Learning to Rhyme is one the essential building blocks to learning to read. Some children catch on right away and some need a little extra help, so I want to offer some tips on teaching children to rhyme when they just don’t “get” it.
Why is it important?
Students that know how to rhyme will have a stronger foundation in reading. When they can identify patterns in words it helps them to decode faster and therefore be stronger readers. Knowing how to rhyme is often an indicator of future reading success.
How to Teach Rhyming:
Read: And I mean read a lot!
There are some pretty fantastic rhyming books out there. You can’t walk into the children’s section of a library or bookstore and throw a stone without hitting a rhyming book! Grab a few and when you sit down and read with your child, point out the words that rhyme or ask them if they can identify any.
Oftentimes rhyming books a have rhythm to them that makes rhyming easy to identify. The repetition of the rhymes will soon become apparent and your child will find themselves predicting the next rhyme.
Seriously y’all, Even though I’m talking about Rhyming here, I have quoted to my children more lines from the Pout Pout Fish than just about any other book outside of the Bible. I sure hate it when my kids start “spreading the weary drearies all over the place.”
Use Nursery Rhymes:
Nursery Rhymes are filled with rhyming words and they are easy to remember. They are short and can easily be taught. Nursery Rhymes have been proven to help develop cognitive thinking, and help develop strong reading and spelling skills. They also help to develop listening skills as students work to distinguish between different sounds and rhythms in the story.
Help your student see the rhyming pattern in nursery rhymes by reading through the rhyme and first seeing if they can point out the rhymes themselves. Then you can show them the word and have them guess what might come next. Using something like the story sequencing chart included in this free printable, have students retell the story making sure they include the rhyming words.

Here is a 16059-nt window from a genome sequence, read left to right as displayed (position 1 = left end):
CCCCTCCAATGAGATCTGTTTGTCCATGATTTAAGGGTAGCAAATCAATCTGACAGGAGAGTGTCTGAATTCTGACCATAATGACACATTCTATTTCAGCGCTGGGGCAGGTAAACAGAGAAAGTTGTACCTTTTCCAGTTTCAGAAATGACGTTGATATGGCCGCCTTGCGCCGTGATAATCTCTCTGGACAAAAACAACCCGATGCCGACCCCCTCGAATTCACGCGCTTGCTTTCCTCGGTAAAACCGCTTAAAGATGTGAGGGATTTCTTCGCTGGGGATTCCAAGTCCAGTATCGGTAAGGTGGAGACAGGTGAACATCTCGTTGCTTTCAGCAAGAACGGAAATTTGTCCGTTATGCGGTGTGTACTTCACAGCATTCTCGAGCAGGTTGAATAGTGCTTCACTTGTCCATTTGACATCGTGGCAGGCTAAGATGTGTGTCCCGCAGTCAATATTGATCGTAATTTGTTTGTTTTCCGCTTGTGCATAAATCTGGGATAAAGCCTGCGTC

Grab this FREE Jack and Jill Nursery Rhyme Set
Play Games or use Manipulatives:
Being able to actually touch cards or manipulatives while they say the rhyme further strengthens their learning because multiple senses are being used as they touch and say the words.
We love these Rhyming puzzles and these adorable little snap and rhyme pups.
If you want to get some wiggles out and practice rhyming as well, Then Jack Hartmann is going to be your guy! The videos are cheesy but he is well loved in the education world.
There are so many fun silly songs that help practice rhyming. Do a YouTube search for Songs that Rhyme or grab one of these silly song CD’s.
If your child is struggling to master rhyming words- don’t move on until they do. While most students pick up on the patterns in rhyming words right away, some need extra time. If your student is one of those, slow down and take time to really understand this concept before moving on.